Friday, April 12, 2013

Guest Blogger: Erin Moore on...Why are werewolves in romance novels?



Why do we like werewolves in our romance novels?  It’s undeniable that werewolves sell; see Christine Warren’s The Others series, Kelly Armstrong’s Bitten, Nalini Singh’s Changeling/Psy series, to name just a few.

Yet it is seemingly incongruous to have a werewolf – what was once regarded as a fearsome, non-sentient monster of the darkest imaginations – as the love interest in a romance.  No longer relegated to the shadows, our werewolves now take center stage as hero (and heroine) in many paranormal romances.

So what does this say about the times we live in that we view a monstrous beast as a familiar and sympathetic character, worthy of not only our compassion, but our love?

In order to answer that, first, a little history:

As most of us werewolf lovers already know, the lycanthrope was the subject of nightmares for most of history, with its first appearances in written literature occurring in classical Greek mythology.  Lycaon’s transformation into a wolf was retribution for offering his son as a meal to Zeus.  Other werewolves in poetry and song also represented the idea of the werewolf as something to be feared – much like witches.  With the major exception of the Breton/French story of Bisclavret, (memorialized in written form from oral traditions in the 12th century) in which he is a noble beast, werewolves were most assuredly creatures of fantasy and fear, men turned into wolves either as divine punishment or as collusion with Satan.  Other “werewolf” sightings center around serial killers during the Middle Ages. Not a good start for our heroes.
settmourswamp.eastkingdom.org

In fact, it wasn’t until the 1970’s and the rise of the fantasy novels that werewolves started to be seen as sympathetic characters, transforming into the now-familiar sentient beings with an awareness of their humanity during shifting.  This gave rise to lycans in romance novels, where the pack-like nature and loyalty of wolves provides ample plot points for romantic interests.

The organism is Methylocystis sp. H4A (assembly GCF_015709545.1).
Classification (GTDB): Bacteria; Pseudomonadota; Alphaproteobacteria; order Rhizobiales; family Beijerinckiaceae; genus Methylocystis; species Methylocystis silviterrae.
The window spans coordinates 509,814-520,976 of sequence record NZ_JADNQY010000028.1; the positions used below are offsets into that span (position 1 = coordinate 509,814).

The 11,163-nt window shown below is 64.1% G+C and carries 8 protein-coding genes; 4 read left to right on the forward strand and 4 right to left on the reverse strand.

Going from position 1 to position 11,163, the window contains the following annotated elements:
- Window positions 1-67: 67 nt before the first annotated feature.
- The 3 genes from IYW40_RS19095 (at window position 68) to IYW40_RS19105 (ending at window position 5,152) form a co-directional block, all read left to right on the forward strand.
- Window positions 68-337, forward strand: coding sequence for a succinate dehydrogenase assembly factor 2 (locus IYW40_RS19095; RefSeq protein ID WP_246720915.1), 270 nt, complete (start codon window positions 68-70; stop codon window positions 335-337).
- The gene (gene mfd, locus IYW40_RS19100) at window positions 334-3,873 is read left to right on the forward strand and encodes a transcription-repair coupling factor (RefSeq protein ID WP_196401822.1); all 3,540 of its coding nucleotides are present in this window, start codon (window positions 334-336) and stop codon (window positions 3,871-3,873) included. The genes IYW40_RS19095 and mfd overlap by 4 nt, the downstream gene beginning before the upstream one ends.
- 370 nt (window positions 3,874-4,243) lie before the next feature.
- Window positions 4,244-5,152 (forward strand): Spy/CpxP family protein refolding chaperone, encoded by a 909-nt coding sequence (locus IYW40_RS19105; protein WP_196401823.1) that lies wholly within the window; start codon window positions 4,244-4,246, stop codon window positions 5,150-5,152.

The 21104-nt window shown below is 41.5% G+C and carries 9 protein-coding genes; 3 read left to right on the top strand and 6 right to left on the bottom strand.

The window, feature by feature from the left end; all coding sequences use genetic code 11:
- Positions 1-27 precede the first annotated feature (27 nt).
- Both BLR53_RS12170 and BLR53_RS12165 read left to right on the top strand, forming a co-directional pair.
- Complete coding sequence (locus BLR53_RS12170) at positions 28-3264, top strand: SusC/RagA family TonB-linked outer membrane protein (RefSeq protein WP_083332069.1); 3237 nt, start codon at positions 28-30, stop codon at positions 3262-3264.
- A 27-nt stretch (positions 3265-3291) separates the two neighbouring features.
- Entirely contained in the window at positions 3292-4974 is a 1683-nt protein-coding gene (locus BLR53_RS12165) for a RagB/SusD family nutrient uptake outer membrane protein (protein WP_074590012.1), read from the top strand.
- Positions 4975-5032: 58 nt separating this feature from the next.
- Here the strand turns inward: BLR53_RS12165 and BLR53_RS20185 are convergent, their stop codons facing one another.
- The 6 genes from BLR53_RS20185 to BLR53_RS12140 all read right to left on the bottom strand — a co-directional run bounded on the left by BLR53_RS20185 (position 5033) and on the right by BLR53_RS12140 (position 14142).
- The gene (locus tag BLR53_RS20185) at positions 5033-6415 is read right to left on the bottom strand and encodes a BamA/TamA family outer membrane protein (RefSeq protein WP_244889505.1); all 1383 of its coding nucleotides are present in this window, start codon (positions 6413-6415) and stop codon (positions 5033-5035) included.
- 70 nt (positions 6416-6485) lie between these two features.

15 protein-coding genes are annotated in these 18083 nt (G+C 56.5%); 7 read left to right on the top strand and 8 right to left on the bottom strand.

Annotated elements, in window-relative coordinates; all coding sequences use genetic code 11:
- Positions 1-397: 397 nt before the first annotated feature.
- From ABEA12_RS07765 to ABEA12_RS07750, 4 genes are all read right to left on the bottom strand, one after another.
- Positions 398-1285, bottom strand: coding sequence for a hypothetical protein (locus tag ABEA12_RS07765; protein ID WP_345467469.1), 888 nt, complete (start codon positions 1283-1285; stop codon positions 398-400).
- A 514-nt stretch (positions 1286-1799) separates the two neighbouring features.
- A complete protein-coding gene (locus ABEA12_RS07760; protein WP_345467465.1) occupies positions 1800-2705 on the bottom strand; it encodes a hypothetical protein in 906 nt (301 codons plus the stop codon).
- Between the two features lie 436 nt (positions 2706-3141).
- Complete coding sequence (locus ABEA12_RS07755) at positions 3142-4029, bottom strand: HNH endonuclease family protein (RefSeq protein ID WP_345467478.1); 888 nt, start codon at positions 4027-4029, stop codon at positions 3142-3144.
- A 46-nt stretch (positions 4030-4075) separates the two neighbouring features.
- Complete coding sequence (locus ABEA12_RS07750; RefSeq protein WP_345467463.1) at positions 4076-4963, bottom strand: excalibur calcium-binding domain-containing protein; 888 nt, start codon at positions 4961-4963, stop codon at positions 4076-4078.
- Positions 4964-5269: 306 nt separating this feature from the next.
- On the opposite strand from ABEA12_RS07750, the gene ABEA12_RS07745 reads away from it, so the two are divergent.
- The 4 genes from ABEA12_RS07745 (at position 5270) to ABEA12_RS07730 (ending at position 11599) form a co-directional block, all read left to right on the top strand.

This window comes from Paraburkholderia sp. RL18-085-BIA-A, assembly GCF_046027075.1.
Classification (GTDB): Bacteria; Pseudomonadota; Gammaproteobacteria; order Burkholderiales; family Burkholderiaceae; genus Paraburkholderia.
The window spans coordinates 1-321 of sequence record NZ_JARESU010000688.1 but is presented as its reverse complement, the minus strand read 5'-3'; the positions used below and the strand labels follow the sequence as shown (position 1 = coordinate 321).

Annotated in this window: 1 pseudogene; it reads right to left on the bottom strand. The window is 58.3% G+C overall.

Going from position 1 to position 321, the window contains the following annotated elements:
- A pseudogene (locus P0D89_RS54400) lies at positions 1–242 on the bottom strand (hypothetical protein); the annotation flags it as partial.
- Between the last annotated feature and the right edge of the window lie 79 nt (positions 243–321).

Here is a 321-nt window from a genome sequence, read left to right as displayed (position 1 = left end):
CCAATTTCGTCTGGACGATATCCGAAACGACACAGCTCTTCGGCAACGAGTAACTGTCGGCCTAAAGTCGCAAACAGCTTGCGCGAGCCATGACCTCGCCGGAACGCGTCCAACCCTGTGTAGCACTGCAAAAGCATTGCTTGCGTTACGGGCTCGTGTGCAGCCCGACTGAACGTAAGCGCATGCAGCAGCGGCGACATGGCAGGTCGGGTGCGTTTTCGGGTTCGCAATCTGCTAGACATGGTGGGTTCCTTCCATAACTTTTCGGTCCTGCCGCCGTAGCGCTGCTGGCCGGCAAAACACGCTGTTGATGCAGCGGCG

But why do we now allow ourselves this sympathetic view of the human to animal transition?  Is it because we’ve broken all other barriers down, and now the only frontier left for us is that of the animal?  We openly discuss most aspects of our lives with friends and even neighbors now, so perhaps we are searching for something deep within our subconscious.  We are no longer content to keep these creatures as part of a dark nightmare; they are part of us, and we them.

This brings me back to my original question:  why do we like the concept of the werewolf in romance, particularly?  This deserves a look into why we read romance to begin with:  we like fantasies.  We want to be transported to a world that we know isn’t real, a world in which there is no laundry to fold, no dinner to cook, no chores to be done.  A world in which we know that the man will not ask for directions, will always be in control, and will never (well, usually not) look to us for help.  We are free, in these worlds, to be wholly female, wholly primal.  We are not looking for the “safe” man in these novels; we are looking for the most feared or alpha-dominant in his pack.  The werewolf (along with other fantasy heroes and heroines) helps us to truly feel part of another world, one in which we are free to explore our wilder, more animal nature, and one in which the sensuality and sexuality are our primary drivers.  

That, dear readers, is why we love our werewolves – they express the deepest desires of ourselves in a fully contained, safe, fantasy world. We love you, lycans, you hairy beasts. 

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 Erin’s first book features a strong alpha male werewolf. She’d love to hear from readers!

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